THE RIGHT RIDE
A VENERABLE DESIGN THAT’S NEARLY 60 YEARS OLD, THE CENTER CONSOLE RELIABLY TAKES ANGLERS TO WHEREVER THE FISH ARE
Center consoles have evolved to meet the demands of anglers fishing a great variety of waters — from bays and near-shore spots to those stretching to the horizon. By GARY REICH
It’s a late October morning, and we’re on the hunt for false albacore with a weather-bedamned attitude. “Hold on tight, it’s about to get nautical!” the captain shouts as we punch our way through a 4-foot chop at the mouth of Barden Inlet in North Carolina. A stiff west wind stirs up a long fetch, and an outgoing tide piles on the pain. It’s a day when most recreational boats stay home.
We play in the snot, so to speak, weaving our way through foaming curlers while ducking blobs of blowing spindrift. The Jones Brothers 23 center console delivers us to thick pods of feeding false albacore just offshore and then keeps us in the game for the rest of the day.
Much like an artisan woodworker might rely on a fine hand planer, anglers have trusted center consoles as the tool to get the job done for 60 years. The center console is the go-to fishing craft for a majority of coastal and offshore fishermen. Picking one of these rugged boats can be challenging. You could belly up to a bar in any number of fishing ports and get an abundance of opinions, or you could ask fishing pros who guide clients for a living.
That’s what we did.
Capt. Jay Withers started fishing for bass and crappie with his grandparents in southwestern Ohio at age 3. Today he guides clients around the Charlotte Harbor, North Carolina, area for snook, redfish, speckled trout and tarpon. His weapon of choice is a 2017 Pathfinder 2500 Hybrid with a Yamaha F300 4-stroke.
This bay boat has a stepped hull with moderate deadrise and an open deck plan that’s great for fly and light-tackle fishing. It’s Withers’ second Pathfinder. “I started out in an 18-foot flats boat but got my first Pathfinder in 2004,” he says. “There are a couple of features I really like about this boat. First is the huge, elevated forward casting deck. It’s as big as a dance floor, with plenty of room for casting. Lots of boats are difficult to cast from because their casting decks are set well beneath the gunwales. That might be good for some fisheries, but not the ones I participate in.”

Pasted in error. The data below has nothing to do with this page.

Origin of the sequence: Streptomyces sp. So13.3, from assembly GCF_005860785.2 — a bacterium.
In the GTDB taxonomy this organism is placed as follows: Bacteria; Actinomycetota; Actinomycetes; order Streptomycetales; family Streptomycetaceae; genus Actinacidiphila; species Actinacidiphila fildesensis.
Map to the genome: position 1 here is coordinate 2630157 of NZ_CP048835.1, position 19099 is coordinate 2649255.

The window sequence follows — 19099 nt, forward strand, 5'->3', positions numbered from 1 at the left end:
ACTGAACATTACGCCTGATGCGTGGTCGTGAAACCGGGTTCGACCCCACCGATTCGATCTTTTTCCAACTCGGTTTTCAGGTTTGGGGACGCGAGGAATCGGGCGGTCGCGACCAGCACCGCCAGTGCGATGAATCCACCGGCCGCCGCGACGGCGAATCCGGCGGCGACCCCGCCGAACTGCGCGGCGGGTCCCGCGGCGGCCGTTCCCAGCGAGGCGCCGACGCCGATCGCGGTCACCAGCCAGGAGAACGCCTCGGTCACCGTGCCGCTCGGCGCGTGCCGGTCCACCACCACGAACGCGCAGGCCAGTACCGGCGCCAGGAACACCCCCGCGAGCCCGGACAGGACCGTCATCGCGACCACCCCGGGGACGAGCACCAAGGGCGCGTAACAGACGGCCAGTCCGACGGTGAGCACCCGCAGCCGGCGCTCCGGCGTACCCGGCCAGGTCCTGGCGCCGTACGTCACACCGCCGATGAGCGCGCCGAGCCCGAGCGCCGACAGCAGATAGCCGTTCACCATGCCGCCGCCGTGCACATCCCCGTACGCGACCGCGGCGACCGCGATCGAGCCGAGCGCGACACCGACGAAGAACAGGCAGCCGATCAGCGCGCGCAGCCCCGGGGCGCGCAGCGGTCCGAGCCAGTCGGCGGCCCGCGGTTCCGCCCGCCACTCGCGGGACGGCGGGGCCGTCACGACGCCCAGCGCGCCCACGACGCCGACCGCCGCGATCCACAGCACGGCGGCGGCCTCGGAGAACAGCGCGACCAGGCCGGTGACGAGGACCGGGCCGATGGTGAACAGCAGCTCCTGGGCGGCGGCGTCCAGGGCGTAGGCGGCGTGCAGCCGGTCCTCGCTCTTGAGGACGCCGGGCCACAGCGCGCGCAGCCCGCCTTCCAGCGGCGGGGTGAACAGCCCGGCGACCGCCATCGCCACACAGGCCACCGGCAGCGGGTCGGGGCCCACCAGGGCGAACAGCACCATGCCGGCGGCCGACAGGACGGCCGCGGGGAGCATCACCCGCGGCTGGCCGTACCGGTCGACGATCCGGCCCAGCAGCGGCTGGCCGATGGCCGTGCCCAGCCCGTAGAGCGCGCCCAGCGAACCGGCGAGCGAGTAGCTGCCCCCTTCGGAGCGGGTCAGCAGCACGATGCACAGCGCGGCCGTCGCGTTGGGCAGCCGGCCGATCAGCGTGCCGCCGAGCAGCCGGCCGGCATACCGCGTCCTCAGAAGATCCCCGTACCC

Withers says the second feature he likes
is stowage. “The Pathfinder has an endless amount of stowage lockers, cubbies, live wells and other hidden spaces that swallow up a massive amount of bait, tackle and gear,” he says. “You can never have too much stowage space on a fishing boat. Otherwise, you tend to leave stuff behind.”
Capt. Eric Davis, a pro guide who also runs a Pathfinder 2500 Hybrid, says he appreciates the boat’s rugged seaworthiness. “One day we went offshore when we knew we’d have had to get back about 2 p.m. or 3 p.m. — before the winds were forecasted to get cranking,” Davis says. “The wind came up early, and we were 15 miles out. It got really choppy, really quick, so we started to head back. Within 30 minutes, things were really bad; we should not have been out there in a bay boat. In the end, the boat did fine, and we got back safe. The 2500 Hybrid has a great balance between deadrise and deep-vee but still keeps with the bay boat theme.”
Among guides who have to cover many miles over unpredictable seas, center console power cats are gaining popularity. Freeman Boatworks is a South Carolina builder catering to this market with lots of horsepower, seakeeping qualities and fishing layouts.
Capt. James Chappell, who operates Catchalottafish Charters in Islamorada, Florida, runs a 34VH Freeman with twin Yamaha F300s. He guides in the Gulf of Mexico and Atlantic for tuna and billfish, as well as for wreck species such as grouper and snapper.
Chappell has run a number of boats in his nearly 20-year charter career, and he says the 34VH runs well in the rough stuff. “With my Freeman, I rarely miss trips on poor-weather days that I would have otherwise canceled 100 percent of the time in all of the monohull boats I’ve owned,” he says. “The stability and smooth ride of the Freeman makes rough days seem not so rough. The boat doesn’t lean in a drift. It just goes up and down. And you never get in a sideways roll in this boat, as the cat design makes it so buoyant. The beam is also ridiculous for a boat my size.”
Extra beam and twin hulls mean not just enhanced stability, but also deck space and capacity for extra horsepower. “You could fit most monohulls of similar-size boats inside my deck,” Chappell says. “My boat does nearly 60 miles per hour with a tower, a couple of coats of bottom paint and a decent load of fuel and anglers. Stowage for tackle and gear also is incredible. I’ve got a huge, 50-gallon live well, 800-quart coffin-style cooler and four enormous, in-deck stowage lockers. I’m never wishing I had more fish, tackle or gear stowage.”
North Carolina Skiffs
The waters around Cape Lookout, North Carolina, play host each fall to one of the most epic meetings of predators and prey along the East Coast. As massive schools of bait are flushed out of the sounds, hordes of hungry false albacore, redfish and sharks await. It’s a free-for-all for anglers with fly and light tackle.